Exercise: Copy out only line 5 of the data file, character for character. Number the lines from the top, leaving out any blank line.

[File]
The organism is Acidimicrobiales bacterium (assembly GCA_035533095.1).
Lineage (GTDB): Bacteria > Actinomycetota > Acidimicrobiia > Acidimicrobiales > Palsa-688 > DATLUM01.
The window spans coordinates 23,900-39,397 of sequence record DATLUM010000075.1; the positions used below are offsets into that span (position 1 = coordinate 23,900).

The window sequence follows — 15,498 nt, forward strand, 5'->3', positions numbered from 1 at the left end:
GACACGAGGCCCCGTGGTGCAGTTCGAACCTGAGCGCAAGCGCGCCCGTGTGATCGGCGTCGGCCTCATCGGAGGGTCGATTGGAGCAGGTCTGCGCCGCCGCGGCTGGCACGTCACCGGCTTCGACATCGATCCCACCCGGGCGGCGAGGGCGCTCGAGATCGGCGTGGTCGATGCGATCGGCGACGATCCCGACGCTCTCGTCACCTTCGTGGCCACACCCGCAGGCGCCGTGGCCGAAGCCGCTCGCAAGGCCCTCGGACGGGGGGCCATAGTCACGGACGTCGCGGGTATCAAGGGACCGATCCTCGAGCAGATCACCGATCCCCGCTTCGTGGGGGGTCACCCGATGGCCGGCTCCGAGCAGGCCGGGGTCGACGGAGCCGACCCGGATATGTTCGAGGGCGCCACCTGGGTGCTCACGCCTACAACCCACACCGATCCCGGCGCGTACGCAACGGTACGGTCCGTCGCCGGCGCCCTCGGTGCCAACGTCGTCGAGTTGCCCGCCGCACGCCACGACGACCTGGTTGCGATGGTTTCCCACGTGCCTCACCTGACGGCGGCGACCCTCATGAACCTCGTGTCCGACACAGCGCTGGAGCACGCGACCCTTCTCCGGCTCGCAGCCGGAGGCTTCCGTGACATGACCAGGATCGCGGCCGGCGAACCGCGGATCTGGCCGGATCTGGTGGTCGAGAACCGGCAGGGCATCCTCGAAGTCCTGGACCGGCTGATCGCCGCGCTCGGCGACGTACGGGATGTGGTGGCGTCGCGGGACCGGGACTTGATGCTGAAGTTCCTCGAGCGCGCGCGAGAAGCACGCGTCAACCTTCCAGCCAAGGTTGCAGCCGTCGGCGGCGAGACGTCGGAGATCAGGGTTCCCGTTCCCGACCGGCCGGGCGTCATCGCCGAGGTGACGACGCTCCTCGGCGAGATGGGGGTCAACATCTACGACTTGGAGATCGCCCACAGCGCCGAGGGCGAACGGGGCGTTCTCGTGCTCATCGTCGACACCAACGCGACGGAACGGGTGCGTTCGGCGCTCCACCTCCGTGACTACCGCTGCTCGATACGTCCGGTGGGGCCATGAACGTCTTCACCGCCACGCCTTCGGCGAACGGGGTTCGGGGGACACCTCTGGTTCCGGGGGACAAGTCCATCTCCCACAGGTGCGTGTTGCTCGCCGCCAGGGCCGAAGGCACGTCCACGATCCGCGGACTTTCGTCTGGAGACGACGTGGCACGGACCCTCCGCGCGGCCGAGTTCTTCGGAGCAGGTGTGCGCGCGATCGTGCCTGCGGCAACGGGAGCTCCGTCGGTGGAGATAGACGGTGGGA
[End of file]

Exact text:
GACACGAGGCCCCGTGGTGCAGTTCGAACCTGAGCGCAAGCGCGCCCGTGTGATCGGCGTCGGCCTCATCGGAGGGTCGATTGGAGCAGGTCTGCGCCGCCGCGGCTGGCACGTCACCGGCTTCGACATCGATCCCACCCGGGCGGCGAGGGCGCTCGAGATCGGCGTGGTCGATGCGATCGGCGACGATCCCGACGCTCTCGTCACCTTCGTGGCCACACCCGCAGGCGCCGTGGCCGAAGCCGCTCGCAAGGCCCTCGGACGGGGGGCCATAGTCACGGACGTCGCGGGTATCAAGGGACCGATCCTCGAGCAGATCACCGATCCCCGCTTCGTGGGGGGTCACCCGATGGCCGGCTCCGAGCAGGCCGGGGTCGACGGAGCCGACCCGGATATGTTCGAGGGCGCCACCTGGGTGCTCACGCCTACAACCCACACCGATCCCGGCGCGTACGCAACGGTACGGTCCGTCGCCGGCGCCCTCGGTGCCAACGTCGTCGAGTTGCCCGCCGCACGCCACGACGACCTGGTTGCGATGGTTTCCCACGTGCCTCACCTGACGGCGGCGACCCTCATGAACCTCGTGTCCGACACAGCGCTGGAGCACGCGACCCTTCTCCGGCTCGCAGCCGGAGGCTTCCGTGACATGACCAGGATCGCGGCCGGCGAACCGCGGATCTGGCCGGATCTGGTGGTCGAGAACCGGCAGGGCATCCTCGAAGTCCTGGACCGGCTGATCGCCGCGCTCGGCGACGTACGGGATGTGGTGGCGTCGCGGGACCGGGACTTGATGCTGAAGTTCCTCGAGCGCGCGCGAGAAGCACGCGTCAACCTTCCAGCCAAGGTTGCAGCCGTCGGCGGCGAGACGTCGGAGATCAGGGTTCCCGTTCCCGACCGGCCGGGCGTCATCGCCGAGGTGACGACGCTCCTCGGCGAGATGGGGGTCAACATCTACGACTTGGAGATCGCCCACAGCGCCGAGGGCGAACGGGGCGTTCTCGTGCTCATCGTCGACACCAACGCGACGGAACGGGTGCGTTCGGCGCTCCACCTCCGTGACTACCGCTGCTCGATACGTCCGGTGGGGCCATGAACGTCTTCACCGCCACGCCTTCGGCGAACGGGGTTCGGGGGACACCTCTGGTTCCGGGGGACAAGTCCATCTCCCACAGGTGCGTGTTGCTCGCCGCCAGGGCCGAAGGCACGTCCACGATCCGCGGACTTTCGTCTGGAGACGACGTGGCACGGACCCTCCGCGCGGCCGAGTTCTTCGGAGCAGGTGTGCGCGCGATCGTGCCTGCGGCAACGGGAGCTCCGTCGGTGGAGATAGACGGTGGGA